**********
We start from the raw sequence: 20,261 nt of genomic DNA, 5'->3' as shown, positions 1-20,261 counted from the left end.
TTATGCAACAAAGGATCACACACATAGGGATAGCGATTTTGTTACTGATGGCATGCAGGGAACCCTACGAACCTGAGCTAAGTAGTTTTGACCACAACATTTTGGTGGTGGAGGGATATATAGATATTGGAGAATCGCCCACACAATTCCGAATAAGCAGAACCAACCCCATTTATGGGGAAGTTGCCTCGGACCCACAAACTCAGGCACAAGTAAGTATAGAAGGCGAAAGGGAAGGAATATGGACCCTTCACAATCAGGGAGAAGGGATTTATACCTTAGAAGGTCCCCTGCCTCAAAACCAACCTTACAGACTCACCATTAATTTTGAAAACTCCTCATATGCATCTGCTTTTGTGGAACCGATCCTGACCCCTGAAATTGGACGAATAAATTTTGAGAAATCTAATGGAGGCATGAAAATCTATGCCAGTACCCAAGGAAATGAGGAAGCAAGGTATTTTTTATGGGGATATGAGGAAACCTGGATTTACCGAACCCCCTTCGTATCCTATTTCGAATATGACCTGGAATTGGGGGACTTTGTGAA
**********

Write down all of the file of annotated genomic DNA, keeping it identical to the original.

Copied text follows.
We start from the raw sequence: 20,261 nt of genomic DNA, 5'->3' as shown, positions 1-20,261 counted from the left end.
TTATGCAACAAAGGATCACACACATAGGGATAGCGATTTTGTTACTGATGGCATGCAGGGAACCCTACGAACCTGAGCTAAGTAGTTTTGACCACAACATTTTGGTGGTGGAGGGATATATAGATATTGGAGAATCGCCCACACAATTCCGAATAAGCAGAACCAACCCCATTTATGGGGAAGTTGCCTCGGACCCACAAACTCAGGCACAAGTAAGTATAGAAGGCGAAAGGGAAGGAATATGGACCCTTCACAATCAGGGAGAAGGGATTTATACCTTAGAAGGTCCCCTGCCTCAAAACCAACCTTACAGACTCACCATTAATTTTGAAAACTCCTCATATGCATCTGCTTTTGTGGAACCGATCCTGACCCCTGAAATTGGACGAATAAATTTTGAGAAATCTAATGGAGGCATGAAAATCTATGCCAGTACCCAAGGAAATGAGGAAGCAAGGTATTTTTTATGGGGATATGAGGAAACCTGGATTTACCGAACCCCCTTCGTATCCTATTTCGAATATGACCTGGAATTGGGGGACTTTGTGAA